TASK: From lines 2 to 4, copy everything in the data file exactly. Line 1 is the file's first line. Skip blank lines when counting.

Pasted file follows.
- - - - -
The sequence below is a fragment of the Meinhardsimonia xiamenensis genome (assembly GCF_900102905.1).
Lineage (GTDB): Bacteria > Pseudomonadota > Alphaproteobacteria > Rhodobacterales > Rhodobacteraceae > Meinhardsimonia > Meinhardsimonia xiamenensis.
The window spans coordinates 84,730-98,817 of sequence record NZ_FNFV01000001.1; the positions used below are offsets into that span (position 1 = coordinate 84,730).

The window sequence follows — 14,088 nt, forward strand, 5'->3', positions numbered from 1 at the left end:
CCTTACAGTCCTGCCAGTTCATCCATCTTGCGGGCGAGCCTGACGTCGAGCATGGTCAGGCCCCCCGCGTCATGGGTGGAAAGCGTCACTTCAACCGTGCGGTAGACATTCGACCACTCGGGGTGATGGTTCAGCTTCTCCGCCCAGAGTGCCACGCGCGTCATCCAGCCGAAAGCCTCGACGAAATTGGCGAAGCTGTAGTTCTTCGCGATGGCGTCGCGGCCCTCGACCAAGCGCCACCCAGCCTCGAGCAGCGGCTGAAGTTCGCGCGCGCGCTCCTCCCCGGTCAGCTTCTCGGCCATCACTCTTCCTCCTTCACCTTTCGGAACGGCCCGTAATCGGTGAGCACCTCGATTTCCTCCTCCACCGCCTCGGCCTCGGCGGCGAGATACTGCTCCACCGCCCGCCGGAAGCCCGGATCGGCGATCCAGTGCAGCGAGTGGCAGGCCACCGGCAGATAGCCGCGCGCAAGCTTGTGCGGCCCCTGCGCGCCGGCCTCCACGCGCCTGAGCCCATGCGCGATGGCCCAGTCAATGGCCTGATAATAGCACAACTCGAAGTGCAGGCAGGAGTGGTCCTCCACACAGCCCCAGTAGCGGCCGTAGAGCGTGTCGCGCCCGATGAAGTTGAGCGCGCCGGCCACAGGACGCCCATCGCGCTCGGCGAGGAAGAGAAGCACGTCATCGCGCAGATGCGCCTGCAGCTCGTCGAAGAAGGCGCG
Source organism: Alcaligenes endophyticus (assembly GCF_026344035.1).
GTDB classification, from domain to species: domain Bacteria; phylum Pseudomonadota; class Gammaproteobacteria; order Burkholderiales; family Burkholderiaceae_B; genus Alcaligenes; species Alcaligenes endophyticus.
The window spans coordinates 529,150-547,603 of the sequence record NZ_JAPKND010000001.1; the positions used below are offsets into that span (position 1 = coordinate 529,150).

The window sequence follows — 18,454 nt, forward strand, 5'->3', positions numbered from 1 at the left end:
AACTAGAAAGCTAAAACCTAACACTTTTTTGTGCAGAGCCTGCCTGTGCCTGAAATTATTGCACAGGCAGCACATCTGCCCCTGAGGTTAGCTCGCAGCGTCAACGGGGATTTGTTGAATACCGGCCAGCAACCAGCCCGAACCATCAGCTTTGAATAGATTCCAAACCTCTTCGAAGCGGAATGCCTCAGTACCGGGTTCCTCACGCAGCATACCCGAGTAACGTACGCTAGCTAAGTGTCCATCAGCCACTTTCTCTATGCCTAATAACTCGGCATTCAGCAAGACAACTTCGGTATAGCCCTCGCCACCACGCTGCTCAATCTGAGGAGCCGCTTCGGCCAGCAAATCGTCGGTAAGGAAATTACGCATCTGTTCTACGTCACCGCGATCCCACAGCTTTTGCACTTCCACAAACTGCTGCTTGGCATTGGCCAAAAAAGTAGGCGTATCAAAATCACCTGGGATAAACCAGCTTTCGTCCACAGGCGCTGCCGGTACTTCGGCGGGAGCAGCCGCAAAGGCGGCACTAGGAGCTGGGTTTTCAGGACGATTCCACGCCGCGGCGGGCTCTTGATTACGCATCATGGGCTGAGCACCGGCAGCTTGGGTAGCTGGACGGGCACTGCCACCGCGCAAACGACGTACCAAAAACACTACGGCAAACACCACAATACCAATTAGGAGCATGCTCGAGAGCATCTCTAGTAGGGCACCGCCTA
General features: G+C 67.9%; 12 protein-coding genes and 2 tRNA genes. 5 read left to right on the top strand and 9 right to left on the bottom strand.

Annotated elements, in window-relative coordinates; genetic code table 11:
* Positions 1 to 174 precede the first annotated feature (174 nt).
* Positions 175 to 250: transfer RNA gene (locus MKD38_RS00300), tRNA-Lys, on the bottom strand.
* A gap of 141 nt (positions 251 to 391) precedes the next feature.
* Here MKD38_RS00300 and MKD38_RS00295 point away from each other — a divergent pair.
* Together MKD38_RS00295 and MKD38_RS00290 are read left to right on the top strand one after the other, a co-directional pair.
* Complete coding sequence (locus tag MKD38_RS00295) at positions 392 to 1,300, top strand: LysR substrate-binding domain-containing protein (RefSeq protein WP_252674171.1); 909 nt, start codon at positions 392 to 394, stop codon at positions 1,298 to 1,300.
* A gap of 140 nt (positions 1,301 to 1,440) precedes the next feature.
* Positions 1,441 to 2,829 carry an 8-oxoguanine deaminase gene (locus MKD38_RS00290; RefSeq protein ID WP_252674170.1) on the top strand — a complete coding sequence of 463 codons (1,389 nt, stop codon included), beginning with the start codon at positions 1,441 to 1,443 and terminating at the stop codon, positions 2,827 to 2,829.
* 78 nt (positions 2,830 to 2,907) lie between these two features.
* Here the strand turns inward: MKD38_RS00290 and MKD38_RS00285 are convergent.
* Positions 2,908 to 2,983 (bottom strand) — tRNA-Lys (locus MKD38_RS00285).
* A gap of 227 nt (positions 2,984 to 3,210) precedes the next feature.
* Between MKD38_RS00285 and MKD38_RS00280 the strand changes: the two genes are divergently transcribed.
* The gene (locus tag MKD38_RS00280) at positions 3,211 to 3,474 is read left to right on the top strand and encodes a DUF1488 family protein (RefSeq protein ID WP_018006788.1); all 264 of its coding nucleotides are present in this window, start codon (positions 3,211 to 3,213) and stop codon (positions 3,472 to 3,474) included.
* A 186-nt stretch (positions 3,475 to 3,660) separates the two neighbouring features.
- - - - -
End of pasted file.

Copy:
Lineage (GTDB): Bacteria > Pseudomonadota > Alphaproteobacteria > Rhodobacterales > Rhodobacteraceae > Meinhardsimonia > Meinhardsimonia xiamenensis.
The window spans coordinates 84,730-98,817 of sequence record NZ_FNFV01000001.1; the positions used below are offsets into that span (position 1 = coordinate 84,730).

The window sequence follows — 14,088 nt, forward strand, 5'->3', positions numbered from 1 at the left end: